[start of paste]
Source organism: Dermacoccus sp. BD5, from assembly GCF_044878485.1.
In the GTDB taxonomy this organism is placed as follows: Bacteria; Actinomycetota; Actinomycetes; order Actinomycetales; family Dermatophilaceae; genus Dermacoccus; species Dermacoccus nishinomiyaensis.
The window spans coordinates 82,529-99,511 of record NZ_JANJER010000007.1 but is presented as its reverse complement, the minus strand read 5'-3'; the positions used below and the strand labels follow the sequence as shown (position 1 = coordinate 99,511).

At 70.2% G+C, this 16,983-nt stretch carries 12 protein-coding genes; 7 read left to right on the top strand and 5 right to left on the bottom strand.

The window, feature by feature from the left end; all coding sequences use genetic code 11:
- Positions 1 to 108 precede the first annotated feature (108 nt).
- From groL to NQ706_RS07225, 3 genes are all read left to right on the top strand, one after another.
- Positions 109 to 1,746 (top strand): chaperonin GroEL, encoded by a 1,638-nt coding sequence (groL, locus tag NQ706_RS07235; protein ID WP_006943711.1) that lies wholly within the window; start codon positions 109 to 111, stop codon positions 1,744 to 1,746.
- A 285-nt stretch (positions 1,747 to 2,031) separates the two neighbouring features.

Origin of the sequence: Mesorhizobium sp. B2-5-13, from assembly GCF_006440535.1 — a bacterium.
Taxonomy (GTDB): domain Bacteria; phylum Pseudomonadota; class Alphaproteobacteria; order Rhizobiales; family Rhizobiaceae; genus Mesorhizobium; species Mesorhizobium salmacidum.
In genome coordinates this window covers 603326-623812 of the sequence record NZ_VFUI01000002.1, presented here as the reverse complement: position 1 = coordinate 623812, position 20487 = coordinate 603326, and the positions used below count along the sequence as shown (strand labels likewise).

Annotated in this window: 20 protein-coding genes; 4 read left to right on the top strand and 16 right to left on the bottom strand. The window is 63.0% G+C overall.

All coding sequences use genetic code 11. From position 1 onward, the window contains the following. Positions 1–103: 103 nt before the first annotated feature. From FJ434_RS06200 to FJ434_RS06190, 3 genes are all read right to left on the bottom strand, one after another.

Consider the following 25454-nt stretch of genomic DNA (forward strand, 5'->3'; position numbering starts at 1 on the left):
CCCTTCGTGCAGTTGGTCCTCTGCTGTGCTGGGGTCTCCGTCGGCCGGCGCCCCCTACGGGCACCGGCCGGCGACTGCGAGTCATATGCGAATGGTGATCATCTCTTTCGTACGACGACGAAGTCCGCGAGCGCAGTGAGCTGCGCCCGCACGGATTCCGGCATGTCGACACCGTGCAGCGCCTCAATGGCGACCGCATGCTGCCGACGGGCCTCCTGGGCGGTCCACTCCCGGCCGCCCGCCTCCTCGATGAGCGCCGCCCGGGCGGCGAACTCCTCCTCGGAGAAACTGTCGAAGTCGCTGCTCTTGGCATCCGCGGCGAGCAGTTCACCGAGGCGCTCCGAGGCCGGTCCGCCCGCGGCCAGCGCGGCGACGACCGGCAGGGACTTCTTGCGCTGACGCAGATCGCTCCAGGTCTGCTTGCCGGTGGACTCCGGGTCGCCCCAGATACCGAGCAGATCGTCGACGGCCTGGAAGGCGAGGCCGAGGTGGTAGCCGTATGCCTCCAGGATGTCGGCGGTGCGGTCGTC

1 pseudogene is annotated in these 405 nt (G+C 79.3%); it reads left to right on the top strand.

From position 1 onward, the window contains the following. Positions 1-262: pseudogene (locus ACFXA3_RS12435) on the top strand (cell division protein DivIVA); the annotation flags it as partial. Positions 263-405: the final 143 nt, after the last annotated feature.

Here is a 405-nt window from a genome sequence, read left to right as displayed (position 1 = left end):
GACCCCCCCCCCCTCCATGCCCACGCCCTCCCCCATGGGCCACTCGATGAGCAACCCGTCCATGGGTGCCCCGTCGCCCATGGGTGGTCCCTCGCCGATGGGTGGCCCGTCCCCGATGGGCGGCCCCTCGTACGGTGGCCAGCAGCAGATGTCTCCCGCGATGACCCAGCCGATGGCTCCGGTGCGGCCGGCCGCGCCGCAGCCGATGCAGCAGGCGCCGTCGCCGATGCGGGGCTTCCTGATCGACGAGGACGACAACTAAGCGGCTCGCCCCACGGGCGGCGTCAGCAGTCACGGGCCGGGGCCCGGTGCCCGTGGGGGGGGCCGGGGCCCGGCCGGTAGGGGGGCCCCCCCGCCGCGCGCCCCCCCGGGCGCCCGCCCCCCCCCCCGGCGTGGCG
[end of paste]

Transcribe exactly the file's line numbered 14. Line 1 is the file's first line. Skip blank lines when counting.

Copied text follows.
All coding sequences use genetic code 11. From position 1 onward, the window contains the following. Positions 1–103: 103 nt before the first annotated feature. From FJ434_RS06200 to FJ434_RS06190, 3 genes are all read right to left on the bottom strand, one after another.